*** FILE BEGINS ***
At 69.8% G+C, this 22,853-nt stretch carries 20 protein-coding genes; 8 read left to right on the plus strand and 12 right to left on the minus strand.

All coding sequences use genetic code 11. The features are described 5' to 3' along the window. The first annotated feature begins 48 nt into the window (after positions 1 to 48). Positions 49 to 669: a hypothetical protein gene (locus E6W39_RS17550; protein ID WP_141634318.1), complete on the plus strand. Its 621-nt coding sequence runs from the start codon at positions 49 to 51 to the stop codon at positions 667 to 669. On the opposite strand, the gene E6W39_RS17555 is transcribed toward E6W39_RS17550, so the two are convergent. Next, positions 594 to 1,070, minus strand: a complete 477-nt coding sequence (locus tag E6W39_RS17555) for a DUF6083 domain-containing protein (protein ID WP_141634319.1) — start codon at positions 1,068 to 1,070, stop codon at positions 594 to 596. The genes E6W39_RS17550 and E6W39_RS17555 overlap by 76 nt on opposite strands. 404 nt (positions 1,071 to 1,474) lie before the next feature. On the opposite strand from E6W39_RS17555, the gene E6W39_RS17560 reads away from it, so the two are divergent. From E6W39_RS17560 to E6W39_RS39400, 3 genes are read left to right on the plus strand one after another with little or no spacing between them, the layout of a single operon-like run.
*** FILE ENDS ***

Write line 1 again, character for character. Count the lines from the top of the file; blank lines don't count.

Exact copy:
At 69.8% G+C, this 22,853-nt stretch carries 20 protein-coding genes; 8 read left to right on the plus strand and 12 right to left on the minus strand.